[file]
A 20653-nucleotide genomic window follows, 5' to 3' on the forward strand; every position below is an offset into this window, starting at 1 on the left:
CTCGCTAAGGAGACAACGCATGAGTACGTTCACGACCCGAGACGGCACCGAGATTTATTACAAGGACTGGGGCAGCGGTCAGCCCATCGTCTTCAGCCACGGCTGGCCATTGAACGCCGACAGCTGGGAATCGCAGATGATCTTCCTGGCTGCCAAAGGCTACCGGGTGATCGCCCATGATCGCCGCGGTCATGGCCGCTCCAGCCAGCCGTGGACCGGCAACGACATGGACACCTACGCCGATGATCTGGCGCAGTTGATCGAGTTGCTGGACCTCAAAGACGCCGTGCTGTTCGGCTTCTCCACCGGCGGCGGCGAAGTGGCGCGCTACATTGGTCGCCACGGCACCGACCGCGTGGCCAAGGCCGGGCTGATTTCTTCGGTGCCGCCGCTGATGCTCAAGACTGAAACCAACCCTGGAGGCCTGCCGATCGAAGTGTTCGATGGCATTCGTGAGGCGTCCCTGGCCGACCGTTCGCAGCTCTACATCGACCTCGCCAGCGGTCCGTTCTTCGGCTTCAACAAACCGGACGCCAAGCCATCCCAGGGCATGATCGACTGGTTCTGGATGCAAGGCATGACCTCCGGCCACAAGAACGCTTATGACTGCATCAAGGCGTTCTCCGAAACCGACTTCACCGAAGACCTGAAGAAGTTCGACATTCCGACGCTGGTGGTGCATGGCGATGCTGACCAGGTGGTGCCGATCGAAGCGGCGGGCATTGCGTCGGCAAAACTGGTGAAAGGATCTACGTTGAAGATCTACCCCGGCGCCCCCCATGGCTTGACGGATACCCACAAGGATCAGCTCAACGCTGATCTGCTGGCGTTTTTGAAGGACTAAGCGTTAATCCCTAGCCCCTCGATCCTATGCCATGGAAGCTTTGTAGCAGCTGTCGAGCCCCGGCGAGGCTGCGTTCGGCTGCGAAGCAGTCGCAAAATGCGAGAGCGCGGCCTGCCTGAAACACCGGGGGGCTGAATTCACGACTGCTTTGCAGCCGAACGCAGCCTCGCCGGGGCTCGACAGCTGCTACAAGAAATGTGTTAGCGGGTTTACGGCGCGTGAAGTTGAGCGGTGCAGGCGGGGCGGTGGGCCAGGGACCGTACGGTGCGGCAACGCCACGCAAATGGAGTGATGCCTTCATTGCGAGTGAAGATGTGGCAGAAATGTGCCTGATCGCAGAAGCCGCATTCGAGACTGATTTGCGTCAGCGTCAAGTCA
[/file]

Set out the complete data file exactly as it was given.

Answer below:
A 20653-nucleotide genomic window follows, 5' to 3' on the forward strand; every position below is an offset into this window, starting at 1 on the left:
CTCGCTAAGGAGACAACGCATGAGTACGTTCACGACCCGAGACGGCACCGAGATTTATTACAAGGACTGGGGCAGCGGTCAGCCCATCGTCTTCAGCCACGGCTGGCCATTGAACGCCGACAGCTGGGAATCGCAGATGATCTTCCTGGCTGCCAAAGGCTACCGGGTGATCGCCCATGATCGCCGCGGTCATGGCCGCTCCAGCCAGCCGTGGACCGGCAACGACATGGACACCTACGCCGATGATCTGGCGCAGTTGATCGAGTTGCTGGACCTCAAAGACGCCGTGCTGTTCGGCTTCTCCACCGGCGGCGGCGAAGTGGCGCGCTACATTGGTCGCCACGGCACCGACCGCGTGGCCAAGGCCGGGCTGATTTCTTCGGTGCCGCCGCTGATGCTCAAGACTGAAACCAACCCTGGAGGCCTGCCGATCGAAGTGTTCGATGGCATTCGTGAGGCGTCCCTGGCCGACCGTTCGCAGCTCTACATCGACCTCGCCAGCGGTCCGTTCTTCGGCTTCAACAAACCGGACGCCAAGCCATCCCAGGGCATGATCGACTGGTTCTGGATGCAAGGCATGACCTCCGGCCACAAGAACGCTTATGACTGCATCAAGGCGTTCTCCGAAACCGACTTCACCGAAGACCTGAAGAAGTTCGACATTCCGACGCTGGTGGTGCATGGCGATGCTGACCAGGTGGTGCCGATCGAAGCGGCGGGCATTGCGTCGGCAAAACTGGTGAAAGGATCTACGTTGAAGATCTACCCCGGCGCCCCCCATGGCTTGACGGATACCCACAAGGATCAGCTCAACGCTGATCTGCTGGCGTTTTTGAAGGACTAAGCGTTAATCCCTAGCCCCTCGATCCTATGCCATGGAAGCTTTGTAGCAGCTGTCGAGCCCCGGCGAGGCTGCGTTCGGCTGCGAAGCAGTCGCAAAATGCGAGAGCGCGGCCTGCCTGAAACACCGGGGGGCTGAATTCACGACTGCTTTGCAGCCGAACGCAGCCTCGCCGGGGCTCGACAGCTGCTACAAGAAATGTGTTAGCGGGTTTACGGCGCGTGAAGTTGAGCGGTGCAGGCGGGGCGGTGGGCCAGGGACCGTACGGTGCGGCAACGCCACGCAAATGGAGTGATGCCTTCATTGCGAGTGAAGATGTGGCAGAAATGTGCCTGATCGCAGAAGCCGCATTCGAGACTGATTTGCGTCAGCGTCAAGTCA